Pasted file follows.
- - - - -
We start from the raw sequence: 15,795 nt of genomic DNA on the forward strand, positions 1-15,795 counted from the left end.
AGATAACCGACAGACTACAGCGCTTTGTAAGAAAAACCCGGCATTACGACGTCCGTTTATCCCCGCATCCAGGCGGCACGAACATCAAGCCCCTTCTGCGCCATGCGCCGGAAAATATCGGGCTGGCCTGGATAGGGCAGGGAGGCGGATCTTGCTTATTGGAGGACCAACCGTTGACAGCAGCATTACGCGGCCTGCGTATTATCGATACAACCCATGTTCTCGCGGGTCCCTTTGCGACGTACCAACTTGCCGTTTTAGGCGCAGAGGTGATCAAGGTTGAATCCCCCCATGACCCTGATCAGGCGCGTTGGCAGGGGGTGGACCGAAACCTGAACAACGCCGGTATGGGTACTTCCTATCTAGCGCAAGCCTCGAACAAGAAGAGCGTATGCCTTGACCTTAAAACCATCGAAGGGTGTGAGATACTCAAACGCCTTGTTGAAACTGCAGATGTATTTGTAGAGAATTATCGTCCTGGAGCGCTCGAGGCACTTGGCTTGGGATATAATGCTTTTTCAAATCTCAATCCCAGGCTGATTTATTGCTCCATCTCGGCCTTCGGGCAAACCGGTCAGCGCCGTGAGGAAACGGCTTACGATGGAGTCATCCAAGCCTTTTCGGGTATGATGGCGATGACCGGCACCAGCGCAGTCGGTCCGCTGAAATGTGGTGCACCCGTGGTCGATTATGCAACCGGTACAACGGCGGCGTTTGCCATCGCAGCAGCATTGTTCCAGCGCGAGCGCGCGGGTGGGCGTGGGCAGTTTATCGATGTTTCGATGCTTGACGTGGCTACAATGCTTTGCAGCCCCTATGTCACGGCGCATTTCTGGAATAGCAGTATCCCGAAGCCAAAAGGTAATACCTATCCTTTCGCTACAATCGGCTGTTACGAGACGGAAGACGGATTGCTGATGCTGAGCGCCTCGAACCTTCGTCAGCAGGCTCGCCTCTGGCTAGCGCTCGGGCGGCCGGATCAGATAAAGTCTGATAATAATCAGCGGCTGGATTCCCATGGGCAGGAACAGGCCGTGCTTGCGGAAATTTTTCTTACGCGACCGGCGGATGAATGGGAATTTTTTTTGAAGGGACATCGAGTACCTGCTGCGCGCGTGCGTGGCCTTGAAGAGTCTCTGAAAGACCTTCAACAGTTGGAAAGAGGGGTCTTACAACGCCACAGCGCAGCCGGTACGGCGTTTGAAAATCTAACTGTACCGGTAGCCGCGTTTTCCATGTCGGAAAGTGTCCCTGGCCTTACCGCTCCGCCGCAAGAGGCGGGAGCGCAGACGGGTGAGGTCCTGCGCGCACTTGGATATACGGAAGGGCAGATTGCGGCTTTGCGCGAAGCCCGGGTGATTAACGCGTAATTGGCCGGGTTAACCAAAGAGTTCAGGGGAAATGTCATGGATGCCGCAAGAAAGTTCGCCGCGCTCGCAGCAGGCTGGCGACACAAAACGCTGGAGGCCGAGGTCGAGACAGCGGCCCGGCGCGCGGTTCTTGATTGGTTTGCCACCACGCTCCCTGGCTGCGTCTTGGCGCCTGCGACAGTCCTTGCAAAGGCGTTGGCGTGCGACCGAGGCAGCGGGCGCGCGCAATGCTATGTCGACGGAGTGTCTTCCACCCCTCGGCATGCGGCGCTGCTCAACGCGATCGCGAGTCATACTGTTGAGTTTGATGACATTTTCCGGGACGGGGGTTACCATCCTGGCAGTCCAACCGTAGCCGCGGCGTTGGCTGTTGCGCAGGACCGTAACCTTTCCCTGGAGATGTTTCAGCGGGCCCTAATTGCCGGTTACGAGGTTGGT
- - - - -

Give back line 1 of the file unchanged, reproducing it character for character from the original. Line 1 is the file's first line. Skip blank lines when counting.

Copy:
We start from the raw sequence: 15,795 nt of genomic DNA on the forward strand, positions 1-15,795 counted from the left end.